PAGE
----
2. CWA: Records Provisions (Count Three)
Count Three is a claim for injunctive relief and damages on behalf of the individual plaintiffs. It seeks to enforce the requirement that a State provide updated health and education records to foster parents as part of a “case review system.” These provisions are codified at 42 U.S.C. §§ 671(a)(16), 675(1), and 675(5)(D).
As it does with respect to a case plan, § 671(a)(16) requires a State to provide for a “case review system” for each child. Section 675(5)(D) defines “case review system” to include “a procedure for assuring that ․ a child's health and education record ․ is reviewed and updated, and a copy of the record is supplied to the foster parent or foster care provider with whom the child is placed, at the time of each placement of the child in foster care.” Section 675(1)(C) outlines the detailed information that must be included in a child's health and education record.
The district court analyzed the records provisions of the CWA along with the case plan provisions and concluded that the records provisions were also not enforceable. The district court adopted the reasoning of the Eleventh Circuit in 31 Foster Children v. Bush, which held that the language describing a case review system as “a procedure for assuring” that a foster child has accurate health and education records gives the provision “an aggregate or system wide focus instead of one that indicates concern with whether the needs of any particular child are met.” 329 F.3d 1255, 1272 (11th Cir.2003).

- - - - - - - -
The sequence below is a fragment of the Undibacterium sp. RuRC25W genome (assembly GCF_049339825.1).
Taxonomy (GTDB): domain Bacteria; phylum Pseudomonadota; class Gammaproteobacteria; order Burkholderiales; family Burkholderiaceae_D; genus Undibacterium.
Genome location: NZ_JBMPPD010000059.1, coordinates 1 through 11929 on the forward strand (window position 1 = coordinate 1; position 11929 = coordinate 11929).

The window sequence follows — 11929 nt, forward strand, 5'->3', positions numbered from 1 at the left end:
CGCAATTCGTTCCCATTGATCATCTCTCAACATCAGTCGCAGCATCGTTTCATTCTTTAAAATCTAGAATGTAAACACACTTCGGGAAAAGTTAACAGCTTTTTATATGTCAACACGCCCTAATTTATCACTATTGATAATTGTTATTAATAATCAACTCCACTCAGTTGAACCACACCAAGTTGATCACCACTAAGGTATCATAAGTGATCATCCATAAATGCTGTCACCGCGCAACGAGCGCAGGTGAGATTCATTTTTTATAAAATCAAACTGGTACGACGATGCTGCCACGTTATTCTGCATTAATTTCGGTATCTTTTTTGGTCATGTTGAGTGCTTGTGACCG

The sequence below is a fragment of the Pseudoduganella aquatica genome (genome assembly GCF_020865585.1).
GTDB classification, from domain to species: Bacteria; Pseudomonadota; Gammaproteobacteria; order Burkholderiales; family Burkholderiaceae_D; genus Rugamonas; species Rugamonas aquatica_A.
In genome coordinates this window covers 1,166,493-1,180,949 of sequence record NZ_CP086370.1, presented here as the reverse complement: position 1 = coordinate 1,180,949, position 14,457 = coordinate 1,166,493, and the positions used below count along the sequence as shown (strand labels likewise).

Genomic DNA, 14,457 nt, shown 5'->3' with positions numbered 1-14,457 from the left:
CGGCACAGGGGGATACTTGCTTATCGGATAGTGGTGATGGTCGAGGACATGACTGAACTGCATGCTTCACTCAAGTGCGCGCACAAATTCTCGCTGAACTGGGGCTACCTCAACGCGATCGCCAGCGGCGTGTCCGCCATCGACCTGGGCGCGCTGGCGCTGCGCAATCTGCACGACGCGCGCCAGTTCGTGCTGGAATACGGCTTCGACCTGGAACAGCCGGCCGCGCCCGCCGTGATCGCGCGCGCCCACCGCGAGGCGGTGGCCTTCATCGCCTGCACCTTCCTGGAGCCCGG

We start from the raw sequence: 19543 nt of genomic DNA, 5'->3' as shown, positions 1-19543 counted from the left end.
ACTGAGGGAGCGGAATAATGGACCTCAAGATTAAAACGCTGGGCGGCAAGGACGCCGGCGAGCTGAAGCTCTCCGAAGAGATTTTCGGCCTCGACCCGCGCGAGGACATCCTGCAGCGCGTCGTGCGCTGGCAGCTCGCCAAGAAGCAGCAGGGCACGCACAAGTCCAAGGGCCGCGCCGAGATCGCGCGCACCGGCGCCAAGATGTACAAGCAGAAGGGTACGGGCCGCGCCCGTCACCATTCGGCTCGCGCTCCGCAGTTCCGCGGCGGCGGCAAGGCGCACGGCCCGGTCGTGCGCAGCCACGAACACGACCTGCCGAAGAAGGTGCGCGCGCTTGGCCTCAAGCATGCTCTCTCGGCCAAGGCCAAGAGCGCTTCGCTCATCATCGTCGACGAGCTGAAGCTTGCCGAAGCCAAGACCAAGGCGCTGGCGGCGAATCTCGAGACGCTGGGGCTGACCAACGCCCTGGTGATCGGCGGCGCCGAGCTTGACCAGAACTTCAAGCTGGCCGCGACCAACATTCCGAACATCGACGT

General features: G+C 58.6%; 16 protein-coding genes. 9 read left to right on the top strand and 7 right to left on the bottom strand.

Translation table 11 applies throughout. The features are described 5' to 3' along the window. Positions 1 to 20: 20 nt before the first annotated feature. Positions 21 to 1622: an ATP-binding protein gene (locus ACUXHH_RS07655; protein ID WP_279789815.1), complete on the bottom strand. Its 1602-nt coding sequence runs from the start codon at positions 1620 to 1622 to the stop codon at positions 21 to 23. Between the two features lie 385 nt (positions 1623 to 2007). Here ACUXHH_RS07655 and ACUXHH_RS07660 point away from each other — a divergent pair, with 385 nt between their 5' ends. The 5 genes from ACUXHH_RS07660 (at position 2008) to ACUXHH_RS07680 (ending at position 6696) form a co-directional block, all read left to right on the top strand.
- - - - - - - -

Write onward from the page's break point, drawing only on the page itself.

We disagree with this analysis and instead join the federal courts that have found the records provisions of the CWA to be privately enforceable along with the case plan provisions. See, e.g., Lynch, 719 F.2d at 512; Kenny A., 218 F.R.D. at 291–92; Brian A., 149 F.Supp.2d at 946–49. We are persuaded by the statute's repeated focus on the individuals benefitted by §§ 671(a)(16) and 675(5)(D): A case review system must be provided with respect to each child; the child's health and education record must be provided to the foster parent; and this must happen at the time the child is placed in foster care. As in Wagner, the “focus on individual foster children,” and the language “designating foster parents” to receive a benefit on their foster child's behalf, “together unambiguously reflect Congress's intent” that the records provisions benefit individual foster children and parents. 624 F.3d at 981. Furthermore, like the case plan provisions, the records provisions are couched in mandatory terms and contain detailed, concrete requirements that are capable of judicial enforcement.10 To conclude otherwise would be inconsistent with our decisions in ASW and Wagner, as well as our analysis of the case plan provisions above.